Blizzard closes popular vanilla World of Warcraft pirate servers

Had 150,000 active players, apparently.

One of the most popular collections of pirate World of Warcraft servers, the Nostalrius servers, are being closed. Lawyers acting on behalf of Blizzard sent cease and desist letters to hosting company OVH, ordering the servers be taken down. They will close 10th April 2016 at 23:00 server time.

On one hand this is unsurprising, as it's against Blizzard's rules to host and run private/pirate servers. But on the other hand Blizzard has turned a blind eye to Nostalrius for a year (and to many other private/pirate servers for longer).

In that year Nostalrius apparently attracted 800,000 players, some paid WOW subscribers, some not, and 150,000 players are said to be active. That's according to a petition to Blizzard written by the team behind Nostalrius. The petition is currently at 18,244 signatures.

barrens
Nostalrius Barrens player-train assembled in response to the news. Oh old Barrens, oh the memories.

The draw of Nostalrius was in it being a 'vanilla' World of Warcraft server, as in, a replication of the game as it was 2004-2007, before any expansions arrived. The Nostalrius servers were about to implement the 40-person raid of Ahn'Qiraj, which is, coincidentally, exactly the state WOW was in when I stopped playing in early 2006.

Nostalrius' draw was also in having a densely populated world with an active and identifiable community. Cities and zones were populated, and Horde and Alliance fought openly in the streets. It's a sharp contrast from the slickly instanced World of Warcraft today, where players are pulled in from clusters of servers, flashed before your eyes, and disappeared again at the end. Nostralius, in other words, felt to many people like a world.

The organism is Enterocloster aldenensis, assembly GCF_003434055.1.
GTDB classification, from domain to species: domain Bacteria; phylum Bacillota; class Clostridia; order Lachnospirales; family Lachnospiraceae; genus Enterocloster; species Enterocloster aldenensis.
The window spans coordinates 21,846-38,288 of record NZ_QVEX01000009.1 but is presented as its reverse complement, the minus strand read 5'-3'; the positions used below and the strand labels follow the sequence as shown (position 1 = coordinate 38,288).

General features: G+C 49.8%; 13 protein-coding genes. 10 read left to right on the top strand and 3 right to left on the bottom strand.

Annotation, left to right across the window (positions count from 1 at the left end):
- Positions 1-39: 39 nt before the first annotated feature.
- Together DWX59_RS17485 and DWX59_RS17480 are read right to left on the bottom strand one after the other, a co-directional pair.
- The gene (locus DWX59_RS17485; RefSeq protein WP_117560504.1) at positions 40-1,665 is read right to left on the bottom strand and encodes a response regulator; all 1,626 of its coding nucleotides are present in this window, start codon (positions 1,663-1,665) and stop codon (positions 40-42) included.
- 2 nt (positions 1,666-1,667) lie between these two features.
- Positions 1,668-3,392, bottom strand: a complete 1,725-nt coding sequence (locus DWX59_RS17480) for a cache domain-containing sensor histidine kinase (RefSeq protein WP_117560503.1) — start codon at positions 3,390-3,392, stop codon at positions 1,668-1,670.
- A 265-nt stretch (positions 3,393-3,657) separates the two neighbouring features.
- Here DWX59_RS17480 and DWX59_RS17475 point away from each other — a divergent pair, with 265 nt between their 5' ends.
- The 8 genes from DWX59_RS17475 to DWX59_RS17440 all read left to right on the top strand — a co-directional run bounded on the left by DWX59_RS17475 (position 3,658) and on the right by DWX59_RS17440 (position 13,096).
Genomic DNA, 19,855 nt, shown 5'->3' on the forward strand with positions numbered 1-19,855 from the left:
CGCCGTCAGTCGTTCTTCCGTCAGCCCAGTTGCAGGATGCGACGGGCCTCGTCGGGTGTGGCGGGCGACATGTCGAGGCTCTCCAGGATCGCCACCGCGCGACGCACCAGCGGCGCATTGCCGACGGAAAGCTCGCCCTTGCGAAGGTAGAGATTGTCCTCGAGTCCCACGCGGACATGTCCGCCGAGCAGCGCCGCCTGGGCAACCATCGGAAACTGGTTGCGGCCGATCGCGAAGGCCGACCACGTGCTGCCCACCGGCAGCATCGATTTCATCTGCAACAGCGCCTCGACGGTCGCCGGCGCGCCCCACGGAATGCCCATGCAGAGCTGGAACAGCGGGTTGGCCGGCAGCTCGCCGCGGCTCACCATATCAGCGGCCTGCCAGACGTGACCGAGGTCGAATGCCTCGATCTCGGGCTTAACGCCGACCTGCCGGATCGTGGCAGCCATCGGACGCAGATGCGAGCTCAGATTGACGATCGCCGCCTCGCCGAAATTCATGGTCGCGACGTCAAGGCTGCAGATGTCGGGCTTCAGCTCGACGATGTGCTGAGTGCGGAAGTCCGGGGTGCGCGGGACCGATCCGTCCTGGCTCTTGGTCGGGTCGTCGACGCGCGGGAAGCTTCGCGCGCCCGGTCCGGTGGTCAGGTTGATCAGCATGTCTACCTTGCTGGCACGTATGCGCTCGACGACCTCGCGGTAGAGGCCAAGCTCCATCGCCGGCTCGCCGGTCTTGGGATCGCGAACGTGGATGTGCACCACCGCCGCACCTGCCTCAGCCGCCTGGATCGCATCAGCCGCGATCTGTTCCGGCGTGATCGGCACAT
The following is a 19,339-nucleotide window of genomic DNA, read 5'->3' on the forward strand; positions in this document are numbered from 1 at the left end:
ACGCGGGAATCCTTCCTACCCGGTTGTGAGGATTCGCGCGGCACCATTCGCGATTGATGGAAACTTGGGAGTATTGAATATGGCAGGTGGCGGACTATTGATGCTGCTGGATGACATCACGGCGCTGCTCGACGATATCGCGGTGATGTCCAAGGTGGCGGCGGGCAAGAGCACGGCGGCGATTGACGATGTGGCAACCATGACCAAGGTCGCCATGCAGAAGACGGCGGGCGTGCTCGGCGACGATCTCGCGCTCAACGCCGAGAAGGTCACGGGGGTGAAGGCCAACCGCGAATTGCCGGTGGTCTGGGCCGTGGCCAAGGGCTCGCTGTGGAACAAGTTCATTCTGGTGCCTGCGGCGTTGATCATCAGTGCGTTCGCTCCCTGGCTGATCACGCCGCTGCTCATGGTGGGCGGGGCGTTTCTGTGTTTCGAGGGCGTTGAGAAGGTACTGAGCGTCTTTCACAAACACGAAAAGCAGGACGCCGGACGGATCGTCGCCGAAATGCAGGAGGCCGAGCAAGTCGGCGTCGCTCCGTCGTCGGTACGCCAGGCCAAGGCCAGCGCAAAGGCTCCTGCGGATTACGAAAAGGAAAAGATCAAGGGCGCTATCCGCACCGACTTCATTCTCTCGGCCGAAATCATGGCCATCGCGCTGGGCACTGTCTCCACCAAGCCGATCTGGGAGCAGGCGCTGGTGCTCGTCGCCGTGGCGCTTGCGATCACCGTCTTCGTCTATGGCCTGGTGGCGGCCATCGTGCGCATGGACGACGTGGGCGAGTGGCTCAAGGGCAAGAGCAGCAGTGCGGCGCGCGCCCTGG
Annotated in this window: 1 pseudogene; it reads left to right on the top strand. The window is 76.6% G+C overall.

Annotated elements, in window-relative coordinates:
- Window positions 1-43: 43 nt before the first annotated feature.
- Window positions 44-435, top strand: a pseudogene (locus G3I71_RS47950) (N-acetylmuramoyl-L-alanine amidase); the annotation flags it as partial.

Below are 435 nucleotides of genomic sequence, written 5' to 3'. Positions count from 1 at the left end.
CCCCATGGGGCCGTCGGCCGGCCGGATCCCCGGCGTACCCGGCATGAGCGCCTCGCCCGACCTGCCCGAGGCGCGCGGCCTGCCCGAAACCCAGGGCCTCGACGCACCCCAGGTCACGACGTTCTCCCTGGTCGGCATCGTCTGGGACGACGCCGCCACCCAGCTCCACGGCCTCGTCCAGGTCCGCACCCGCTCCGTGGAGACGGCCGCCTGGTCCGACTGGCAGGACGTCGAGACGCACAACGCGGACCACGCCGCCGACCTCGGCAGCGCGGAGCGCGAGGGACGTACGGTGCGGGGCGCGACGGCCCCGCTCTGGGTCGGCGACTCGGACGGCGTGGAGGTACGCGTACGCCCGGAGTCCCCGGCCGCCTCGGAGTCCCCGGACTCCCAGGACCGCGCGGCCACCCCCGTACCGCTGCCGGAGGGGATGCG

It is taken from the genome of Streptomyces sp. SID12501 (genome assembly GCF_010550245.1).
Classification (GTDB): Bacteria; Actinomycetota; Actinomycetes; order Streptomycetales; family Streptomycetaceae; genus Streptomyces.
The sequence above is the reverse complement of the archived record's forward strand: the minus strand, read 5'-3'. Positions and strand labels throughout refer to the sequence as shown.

There are a couple of gifs (from a thread on the WOW subreddit) showing people gathering on Nostalrius servers after the news was announced, and it sure looks like a busy place.

Nostalrius was a sizeable project maintained by a team of apparently 30 volunteers. Their petition asks Blizzard to change its policy regarding legacy servers, which seems an unlikely outcome to me. That's presumably why the Nostalrius team has also released the source code and anonymous player data to its community should it wish to carry the legacy on.

Blizzard has made several moves to integrate old game content into the current WOW fold via Timewalking dungeons, but doesn't seem overly keen on breaking out discrete vanilla WOW servers. Perhaps it's a very complicated procedure. EverQuest 2, however, has managed it, adding old-game-state servers for people to play on.

You know, if Blizzard did add an old vanilla WOW server, I'd be tempted to go back.

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About the author

Robert Purchese

Robert Purchese

Senior Staff Writer

Bertie is senior staff writer and Eurogamer's Poland-and-dragons correspondent. He's part of the furniture here, a friendly chair, and reports on all kinds of things, the stranger the better.

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